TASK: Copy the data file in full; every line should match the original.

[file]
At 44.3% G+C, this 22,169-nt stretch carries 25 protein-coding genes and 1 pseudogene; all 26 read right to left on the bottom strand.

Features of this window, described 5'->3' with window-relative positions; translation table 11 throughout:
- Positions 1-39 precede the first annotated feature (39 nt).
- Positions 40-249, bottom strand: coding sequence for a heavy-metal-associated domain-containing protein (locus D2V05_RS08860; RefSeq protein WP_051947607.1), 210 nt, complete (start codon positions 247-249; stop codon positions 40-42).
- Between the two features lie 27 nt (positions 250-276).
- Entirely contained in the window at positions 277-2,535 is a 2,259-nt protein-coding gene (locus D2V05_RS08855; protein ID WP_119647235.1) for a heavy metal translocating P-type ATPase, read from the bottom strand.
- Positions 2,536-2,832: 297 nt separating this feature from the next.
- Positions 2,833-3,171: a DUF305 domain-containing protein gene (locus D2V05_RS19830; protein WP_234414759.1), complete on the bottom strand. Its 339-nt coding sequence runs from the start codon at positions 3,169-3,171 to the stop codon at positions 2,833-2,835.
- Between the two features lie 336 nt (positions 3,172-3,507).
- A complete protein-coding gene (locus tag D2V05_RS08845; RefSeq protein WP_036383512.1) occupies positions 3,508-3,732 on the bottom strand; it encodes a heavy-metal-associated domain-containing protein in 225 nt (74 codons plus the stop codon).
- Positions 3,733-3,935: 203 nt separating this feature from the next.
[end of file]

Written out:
At 44.3% G+C, this 22,169-nt stretch carries 25 protein-coding genes and 1 pseudogene; all 26 read right to left on the bottom strand.

Features of this window, described 5'->3' with window-relative positions; translation table 11 throughout:
- Positions 1-39 precede the first annotated feature (39 nt).
- Positions 40-249, bottom strand: coding sequence for a heavy-metal-associated domain-containing protein (locus D2V05_RS08860; RefSeq protein WP_051947607.1), 210 nt, complete (start codon positions 247-249; stop codon positions 40-42).
- Between the two features lie 27 nt (positions 250-276).
- Entirely contained in the window at positions 277-2,535 is a 2,259-nt protein-coding gene (locus D2V05_RS08855; protein ID WP_119647235.1) for a heavy metal translocating P-type ATPase, read from the bottom strand.
- Positions 2,536-2,832: 297 nt separating this feature from the next.
- Positions 2,833-3,171: a DUF305 domain-containing protein gene (locus D2V05_RS19830; protein WP_234414759.1), complete on the bottom strand. Its 339-nt coding sequence runs from the start codon at positions 3,169-3,171 to the stop codon at positions 2,833-2,835.
- Between the two features lie 336 nt (positions 3,172-3,507).
- A complete protein-coding gene (locus tag D2V05_RS08845; RefSeq protein WP_036383512.1) occupies positions 3,508-3,732 on the bottom strand; it encodes a heavy-metal-associated domain-containing protein in 225 nt (74 codons plus the stop codon).
- Positions 3,733-3,935: 203 nt separating this feature from the next.